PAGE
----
This is a fan made adaptation of the Wheel of Time: Roleplaying Game and the Pathfinder: The Roleplaying Game.
For setting information please see the Wheel of Time book series by Robert Jordan, or the Wheel of Time Roleplaying Game by Wizards of the Coast. This is merely an adaptation of the rules presented within to make the game system compatible with the pathfinder system.
For information on how to run a game please refer to the Pathfinder: The Roleplaying Game Core Rulebook. This book contains all the rules for playing running games using the d20 system and the pathfinder core rules. This file contains additions and adaptations so that the rules fit into the Wheel of Time setting.
Much of the information within these books is copied or paraphrased from the original Wheel of Time Roleplaying book and/or Pathfinder: The Roleplaying Game Core Rulebook, please only use this to complement with these books.


The adaptation requires that you have access to the following materials:
• Pathfinder: The Roleplaying Game Core Rulebook. For information on how to construct a character and game play rules.
• Wheel of Time setting information from: Wheel of Time (book series), An online Wheel of Time wiki , or encyclopedia the official Wheel of Time Encyclopedia, or The Wheel of Time: Roleplaying Game are all excellent sources for setting information. (as a side note is a good name generator)
• You will need a Pathfinder character sheet
• Pencils, pens, or other writing implements.
• Dice a set available at your local gaming store should be sufficient. (1d4, 4d6, 1d8, 2d10, 1d12,1d20)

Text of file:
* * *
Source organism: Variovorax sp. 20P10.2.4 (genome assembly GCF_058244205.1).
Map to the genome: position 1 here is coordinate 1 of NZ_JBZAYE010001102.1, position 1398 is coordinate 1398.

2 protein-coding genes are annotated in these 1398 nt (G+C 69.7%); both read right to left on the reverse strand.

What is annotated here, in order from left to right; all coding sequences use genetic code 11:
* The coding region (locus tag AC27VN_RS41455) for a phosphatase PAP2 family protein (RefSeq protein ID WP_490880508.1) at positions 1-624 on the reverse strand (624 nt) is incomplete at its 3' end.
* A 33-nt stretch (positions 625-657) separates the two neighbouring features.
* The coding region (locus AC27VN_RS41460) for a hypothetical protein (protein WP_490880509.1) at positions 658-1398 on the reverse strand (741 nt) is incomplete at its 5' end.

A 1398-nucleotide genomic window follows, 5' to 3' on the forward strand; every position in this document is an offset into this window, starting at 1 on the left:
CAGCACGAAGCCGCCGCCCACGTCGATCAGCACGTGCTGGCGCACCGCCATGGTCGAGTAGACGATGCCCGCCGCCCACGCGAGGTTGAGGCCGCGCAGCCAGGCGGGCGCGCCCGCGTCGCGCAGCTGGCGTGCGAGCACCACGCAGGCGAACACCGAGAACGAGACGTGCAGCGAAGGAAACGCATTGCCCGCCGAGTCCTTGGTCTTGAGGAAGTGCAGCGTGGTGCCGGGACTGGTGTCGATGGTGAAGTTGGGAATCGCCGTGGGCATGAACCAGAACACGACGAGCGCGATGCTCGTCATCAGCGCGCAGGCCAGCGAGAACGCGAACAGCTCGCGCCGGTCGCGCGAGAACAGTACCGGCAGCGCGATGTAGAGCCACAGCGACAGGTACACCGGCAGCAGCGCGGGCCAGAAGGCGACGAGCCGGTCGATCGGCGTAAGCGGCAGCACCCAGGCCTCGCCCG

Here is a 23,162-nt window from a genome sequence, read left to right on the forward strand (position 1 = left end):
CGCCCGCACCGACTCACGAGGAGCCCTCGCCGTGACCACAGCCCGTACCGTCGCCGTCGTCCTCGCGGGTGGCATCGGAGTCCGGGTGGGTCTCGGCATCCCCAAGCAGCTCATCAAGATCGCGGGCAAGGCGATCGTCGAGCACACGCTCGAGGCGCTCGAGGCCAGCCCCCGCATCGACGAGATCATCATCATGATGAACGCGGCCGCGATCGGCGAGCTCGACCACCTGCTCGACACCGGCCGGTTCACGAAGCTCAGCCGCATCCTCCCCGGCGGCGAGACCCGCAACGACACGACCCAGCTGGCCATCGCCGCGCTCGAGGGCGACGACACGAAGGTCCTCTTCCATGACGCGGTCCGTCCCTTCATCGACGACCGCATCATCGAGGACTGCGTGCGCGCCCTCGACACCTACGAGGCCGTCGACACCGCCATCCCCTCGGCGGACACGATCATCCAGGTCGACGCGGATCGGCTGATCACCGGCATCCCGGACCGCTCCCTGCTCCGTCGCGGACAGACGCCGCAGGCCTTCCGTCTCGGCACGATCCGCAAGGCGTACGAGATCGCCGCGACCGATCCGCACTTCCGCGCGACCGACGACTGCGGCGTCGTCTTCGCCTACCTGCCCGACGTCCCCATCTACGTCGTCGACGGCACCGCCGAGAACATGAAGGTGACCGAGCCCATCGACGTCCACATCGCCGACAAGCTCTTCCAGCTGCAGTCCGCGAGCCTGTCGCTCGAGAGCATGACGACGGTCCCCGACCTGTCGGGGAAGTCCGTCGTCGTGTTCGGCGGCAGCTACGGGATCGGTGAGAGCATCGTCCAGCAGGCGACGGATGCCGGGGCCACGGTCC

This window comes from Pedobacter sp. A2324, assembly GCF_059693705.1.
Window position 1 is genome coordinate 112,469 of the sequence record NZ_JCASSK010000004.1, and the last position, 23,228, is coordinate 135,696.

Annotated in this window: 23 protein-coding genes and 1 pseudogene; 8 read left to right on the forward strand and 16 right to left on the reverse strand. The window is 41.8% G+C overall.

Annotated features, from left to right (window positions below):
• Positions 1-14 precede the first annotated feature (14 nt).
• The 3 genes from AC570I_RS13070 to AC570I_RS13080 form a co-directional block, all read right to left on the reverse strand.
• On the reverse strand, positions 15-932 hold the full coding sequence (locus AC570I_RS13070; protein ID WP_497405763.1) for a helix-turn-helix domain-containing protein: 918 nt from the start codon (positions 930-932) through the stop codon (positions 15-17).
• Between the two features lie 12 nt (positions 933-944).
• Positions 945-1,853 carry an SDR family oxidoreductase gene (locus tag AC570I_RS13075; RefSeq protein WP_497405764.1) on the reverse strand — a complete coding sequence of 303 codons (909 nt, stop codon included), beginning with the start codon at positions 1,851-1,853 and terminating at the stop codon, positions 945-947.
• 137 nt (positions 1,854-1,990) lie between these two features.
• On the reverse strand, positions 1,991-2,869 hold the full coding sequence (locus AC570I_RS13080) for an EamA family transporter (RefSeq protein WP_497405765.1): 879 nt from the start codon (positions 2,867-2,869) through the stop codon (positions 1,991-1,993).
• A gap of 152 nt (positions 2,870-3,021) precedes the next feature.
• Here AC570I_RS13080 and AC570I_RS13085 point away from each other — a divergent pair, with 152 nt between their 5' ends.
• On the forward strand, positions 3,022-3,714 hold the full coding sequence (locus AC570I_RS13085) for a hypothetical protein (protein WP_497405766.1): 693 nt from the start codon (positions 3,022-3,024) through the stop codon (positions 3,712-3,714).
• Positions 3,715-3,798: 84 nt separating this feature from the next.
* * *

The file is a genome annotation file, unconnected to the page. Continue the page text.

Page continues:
• Miniatures and a large sheet of graph paper for fewer headaches during combat, though you can get by with pennies and a measuring tape.
• You will need the Tome of Battle: The Book of 9 Swords useful if you wish to use some of the classes as they are shown here


Some of the words used in the Wheel of Time setting are different from those in the standard Pathfinder setting. The following are explanations of the different terms that can be found.
channel: the action or ability of wielding the One Power; the force of magic which exists in the Wheel of Time setting.
channeler class: A character class that has the ability to channel. The initiate and wilder are the starting channeler classes.
Copper penny: The equivalent of one copper piece
Defense Bonus: A bonus score provided to characters to improve their defensive capabilities as they increase in level. For every additional character class the player has over 1 this number is reduced by 2.
Five Powers, the: The smaller parts of the One Power. The Five Powers are Air, Earth, Fire, Spirit and Water.
Game Master: A variation on the term Dungeon Master, some people find it less nerdy.
Gold crown: The equivalent of 10 gold pieces.
One Power, the: The source of magical energy which channelers draw on to cast spells. It consists of two sources (which both contain all of the Five Powers), saidin which is channeled by males and saidar which is channeled by females. For more details read the setting information.
Silver mark: The equivalent of one gold piece.
Silver penny: The equivalent of one silver piece.
Talent: The equivalent of magical schools. Each talent deals with a different type of spell and they are detailed in Chapter X.
Affinity: A channeler’s strength for weaving one or more of the Five Powers. Spells/weaves that use affinities the channeler has are easier to cast while weave that the channeler lacks any affinity in are more difficult.
weave: the name of magic spells within the world. Spells do not require material components but are complex patterns woven of from different combinations of the Five Powers.
weave level: the casting level of the weave. This is equivalent to spell level in Pathfinder.


The following a quick sample of character creation using the adaptation.
0. Check with GM: The first step is to check with your GM and see what you are being allowed to play and how they want you to determine your ability scores. Different methods for generating ability scores are discussed in Pathfinder: The Roleplaying Game Core Rulebook. Also remeber that the Wheel of Time setting is not like many other fantasy settings in regards to women.